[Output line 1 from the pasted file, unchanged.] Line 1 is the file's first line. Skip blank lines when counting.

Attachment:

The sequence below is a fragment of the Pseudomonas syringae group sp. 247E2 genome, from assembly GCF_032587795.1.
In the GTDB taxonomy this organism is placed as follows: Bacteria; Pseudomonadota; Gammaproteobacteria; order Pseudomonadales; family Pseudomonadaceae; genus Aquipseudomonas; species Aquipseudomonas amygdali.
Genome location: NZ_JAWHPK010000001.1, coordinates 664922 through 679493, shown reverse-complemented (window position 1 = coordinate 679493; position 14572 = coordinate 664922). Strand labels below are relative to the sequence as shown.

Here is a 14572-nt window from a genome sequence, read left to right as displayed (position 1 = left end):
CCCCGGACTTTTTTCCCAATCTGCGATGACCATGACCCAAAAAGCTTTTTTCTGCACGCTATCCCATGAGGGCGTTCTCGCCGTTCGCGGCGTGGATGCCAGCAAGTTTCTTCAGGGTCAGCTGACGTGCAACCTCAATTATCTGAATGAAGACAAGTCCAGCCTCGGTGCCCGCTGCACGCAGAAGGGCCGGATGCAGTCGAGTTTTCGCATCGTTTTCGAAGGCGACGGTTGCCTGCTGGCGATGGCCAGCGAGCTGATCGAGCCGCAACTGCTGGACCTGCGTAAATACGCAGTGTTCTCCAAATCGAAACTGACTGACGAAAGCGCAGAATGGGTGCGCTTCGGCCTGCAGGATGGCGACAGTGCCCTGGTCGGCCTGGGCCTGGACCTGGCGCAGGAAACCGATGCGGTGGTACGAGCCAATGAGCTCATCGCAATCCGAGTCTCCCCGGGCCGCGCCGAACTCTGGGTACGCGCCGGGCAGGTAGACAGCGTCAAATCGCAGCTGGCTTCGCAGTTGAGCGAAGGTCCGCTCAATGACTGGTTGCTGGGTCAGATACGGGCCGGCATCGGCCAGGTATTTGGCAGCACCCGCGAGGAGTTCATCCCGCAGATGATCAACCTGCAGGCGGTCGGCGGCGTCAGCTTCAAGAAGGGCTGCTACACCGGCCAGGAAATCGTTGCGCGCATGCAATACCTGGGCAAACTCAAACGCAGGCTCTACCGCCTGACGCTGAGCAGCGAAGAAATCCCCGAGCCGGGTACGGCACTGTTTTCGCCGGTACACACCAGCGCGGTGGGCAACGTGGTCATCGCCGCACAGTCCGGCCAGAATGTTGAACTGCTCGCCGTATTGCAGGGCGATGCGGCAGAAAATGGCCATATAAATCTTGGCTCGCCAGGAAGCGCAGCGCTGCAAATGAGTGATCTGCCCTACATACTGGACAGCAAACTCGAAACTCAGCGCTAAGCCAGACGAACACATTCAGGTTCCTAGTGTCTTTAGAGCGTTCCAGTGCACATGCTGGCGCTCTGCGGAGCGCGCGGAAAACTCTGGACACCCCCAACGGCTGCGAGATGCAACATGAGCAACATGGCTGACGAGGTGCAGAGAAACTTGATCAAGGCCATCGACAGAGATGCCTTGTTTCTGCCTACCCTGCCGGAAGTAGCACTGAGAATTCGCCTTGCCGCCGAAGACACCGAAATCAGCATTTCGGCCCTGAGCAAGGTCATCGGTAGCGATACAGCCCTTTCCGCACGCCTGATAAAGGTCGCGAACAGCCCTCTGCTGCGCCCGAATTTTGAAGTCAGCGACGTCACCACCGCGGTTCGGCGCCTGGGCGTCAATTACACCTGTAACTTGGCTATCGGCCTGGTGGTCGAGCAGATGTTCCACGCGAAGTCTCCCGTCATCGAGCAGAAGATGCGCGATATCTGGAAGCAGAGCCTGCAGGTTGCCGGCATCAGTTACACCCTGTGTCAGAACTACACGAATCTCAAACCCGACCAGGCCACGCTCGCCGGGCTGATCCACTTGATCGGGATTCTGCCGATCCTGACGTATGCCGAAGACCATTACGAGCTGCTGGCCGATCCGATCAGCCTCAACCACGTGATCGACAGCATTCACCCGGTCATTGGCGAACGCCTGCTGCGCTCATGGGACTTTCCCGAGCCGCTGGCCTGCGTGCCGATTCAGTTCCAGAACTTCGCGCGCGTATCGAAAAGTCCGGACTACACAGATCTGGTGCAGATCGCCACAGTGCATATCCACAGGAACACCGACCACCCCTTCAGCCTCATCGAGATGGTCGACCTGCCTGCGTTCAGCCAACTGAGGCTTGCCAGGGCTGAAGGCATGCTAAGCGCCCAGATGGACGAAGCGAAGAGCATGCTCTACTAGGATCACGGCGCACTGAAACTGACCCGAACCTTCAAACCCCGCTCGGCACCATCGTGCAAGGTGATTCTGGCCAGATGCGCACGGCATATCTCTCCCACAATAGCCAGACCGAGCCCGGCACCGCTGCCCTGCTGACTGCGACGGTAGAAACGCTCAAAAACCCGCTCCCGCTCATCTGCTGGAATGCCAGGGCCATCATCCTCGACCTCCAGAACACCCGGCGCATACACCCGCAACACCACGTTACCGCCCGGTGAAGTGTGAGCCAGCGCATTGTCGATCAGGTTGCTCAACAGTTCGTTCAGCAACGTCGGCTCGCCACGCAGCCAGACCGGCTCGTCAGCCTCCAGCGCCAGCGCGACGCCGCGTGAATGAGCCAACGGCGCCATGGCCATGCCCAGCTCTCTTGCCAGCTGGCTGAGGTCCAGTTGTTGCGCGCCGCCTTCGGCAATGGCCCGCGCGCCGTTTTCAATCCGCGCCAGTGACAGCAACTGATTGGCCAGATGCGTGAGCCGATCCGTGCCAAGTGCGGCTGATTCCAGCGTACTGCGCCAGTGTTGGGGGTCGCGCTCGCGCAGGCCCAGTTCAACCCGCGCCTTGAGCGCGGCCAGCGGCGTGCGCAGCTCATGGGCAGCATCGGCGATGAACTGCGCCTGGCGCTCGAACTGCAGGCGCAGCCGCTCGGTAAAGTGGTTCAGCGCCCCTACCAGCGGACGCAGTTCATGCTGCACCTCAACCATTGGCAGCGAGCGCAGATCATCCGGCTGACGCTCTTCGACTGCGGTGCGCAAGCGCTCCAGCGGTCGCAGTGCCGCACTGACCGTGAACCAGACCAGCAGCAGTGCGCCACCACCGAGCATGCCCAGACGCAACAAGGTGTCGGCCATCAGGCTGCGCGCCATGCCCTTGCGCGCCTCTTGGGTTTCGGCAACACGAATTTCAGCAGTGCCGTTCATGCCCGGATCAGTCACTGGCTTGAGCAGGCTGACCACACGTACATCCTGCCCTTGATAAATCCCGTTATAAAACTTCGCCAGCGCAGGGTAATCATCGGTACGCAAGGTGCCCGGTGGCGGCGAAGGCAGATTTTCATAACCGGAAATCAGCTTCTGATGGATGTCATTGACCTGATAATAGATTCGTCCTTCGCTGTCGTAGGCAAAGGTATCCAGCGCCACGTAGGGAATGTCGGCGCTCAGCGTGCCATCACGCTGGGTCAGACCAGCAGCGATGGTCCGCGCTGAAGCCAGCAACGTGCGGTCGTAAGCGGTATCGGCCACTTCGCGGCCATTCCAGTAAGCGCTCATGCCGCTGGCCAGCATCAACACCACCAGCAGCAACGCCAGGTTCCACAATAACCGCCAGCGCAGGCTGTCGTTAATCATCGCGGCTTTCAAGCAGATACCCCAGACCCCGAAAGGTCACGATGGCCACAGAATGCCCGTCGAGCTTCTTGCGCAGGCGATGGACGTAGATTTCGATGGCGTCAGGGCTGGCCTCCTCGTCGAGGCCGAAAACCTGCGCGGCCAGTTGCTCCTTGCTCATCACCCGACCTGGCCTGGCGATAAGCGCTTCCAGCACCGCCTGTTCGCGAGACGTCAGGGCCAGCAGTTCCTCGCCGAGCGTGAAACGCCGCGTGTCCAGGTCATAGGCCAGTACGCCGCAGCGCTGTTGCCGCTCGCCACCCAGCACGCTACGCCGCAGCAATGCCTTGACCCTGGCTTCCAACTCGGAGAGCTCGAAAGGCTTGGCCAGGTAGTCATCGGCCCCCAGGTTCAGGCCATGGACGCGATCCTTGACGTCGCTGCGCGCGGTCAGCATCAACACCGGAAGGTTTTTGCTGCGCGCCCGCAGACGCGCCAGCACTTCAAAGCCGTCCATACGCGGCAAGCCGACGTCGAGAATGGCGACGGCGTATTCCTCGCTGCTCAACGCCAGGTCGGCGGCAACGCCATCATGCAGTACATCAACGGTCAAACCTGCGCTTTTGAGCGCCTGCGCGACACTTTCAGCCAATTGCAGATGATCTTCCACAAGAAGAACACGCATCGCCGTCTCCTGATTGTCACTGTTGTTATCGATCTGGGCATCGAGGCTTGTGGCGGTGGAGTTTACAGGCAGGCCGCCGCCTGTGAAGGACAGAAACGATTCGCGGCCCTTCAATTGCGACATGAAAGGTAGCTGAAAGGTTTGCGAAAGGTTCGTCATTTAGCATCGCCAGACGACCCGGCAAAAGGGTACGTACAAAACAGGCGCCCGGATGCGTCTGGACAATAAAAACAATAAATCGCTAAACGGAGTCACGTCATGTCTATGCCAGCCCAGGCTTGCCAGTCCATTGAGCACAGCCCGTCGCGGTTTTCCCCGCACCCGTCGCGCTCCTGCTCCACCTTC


The sequence below is a fragment of the Pseudomonas syringae group sp. 247E2 genome, from assembly GCF_032587795.1.